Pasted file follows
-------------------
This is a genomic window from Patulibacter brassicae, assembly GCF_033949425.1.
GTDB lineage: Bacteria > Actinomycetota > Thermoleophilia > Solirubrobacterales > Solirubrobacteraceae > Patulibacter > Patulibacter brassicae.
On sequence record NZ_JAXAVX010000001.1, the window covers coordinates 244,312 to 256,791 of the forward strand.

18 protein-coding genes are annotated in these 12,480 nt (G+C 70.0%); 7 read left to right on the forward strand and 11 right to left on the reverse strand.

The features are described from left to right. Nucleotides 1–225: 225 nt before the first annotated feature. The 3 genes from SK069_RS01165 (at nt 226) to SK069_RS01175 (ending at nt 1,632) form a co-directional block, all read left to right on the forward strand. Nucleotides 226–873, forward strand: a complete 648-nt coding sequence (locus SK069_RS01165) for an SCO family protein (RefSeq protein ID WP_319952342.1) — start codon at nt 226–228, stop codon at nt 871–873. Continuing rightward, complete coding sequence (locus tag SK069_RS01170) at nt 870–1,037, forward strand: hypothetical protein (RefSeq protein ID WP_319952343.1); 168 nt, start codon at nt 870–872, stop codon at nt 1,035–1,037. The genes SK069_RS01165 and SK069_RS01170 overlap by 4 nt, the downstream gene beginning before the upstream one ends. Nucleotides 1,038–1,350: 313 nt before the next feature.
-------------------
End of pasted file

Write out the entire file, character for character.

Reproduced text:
This is a genomic window from Patulibacter brassicae, assembly GCF_033949425.1.
GTDB lineage: Bacteria > Actinomycetota > Thermoleophilia > Solirubrobacterales > Solirubrobacteraceae > Patulibacter > Patulibacter brassicae.
On sequence record NZ_JAXAVX010000001.1, the window covers coordinates 244,312 to 256,791 of the forward strand.

18 protein-coding genes are annotated in these 12,480 nt (G+C 70.0%); 7 read left to right on the forward strand and 11 right to left on the reverse strand.

The features are described from left to right. Nucleotides 1–225: 225 nt before the first annotated feature. The 3 genes from SK069_RS01165 (at nt 226) to SK069_RS01175 (ending at nt 1,632) form a co-directional block, all read left to right on the forward strand. Nucleotides 226–873, forward strand: a complete 648-nt coding sequence (locus SK069_RS01165) for an SCO family protein (RefSeq protein ID WP_319952342.1) — start codon at nt 226–228, stop codon at nt 871–873. Continuing rightward, complete coding sequence (locus tag SK069_RS01170) at nt 870–1,037, forward strand: hypothetical protein (RefSeq protein ID WP_319952343.1); 168 nt, start codon at nt 870–872, stop codon at nt 1,035–1,037. The genes SK069_RS01165 and SK069_RS01170 overlap by 4 nt, the downstream gene beginning before the upstream one ends. Nucleotides 1,038–1,350: 313 nt before the next feature.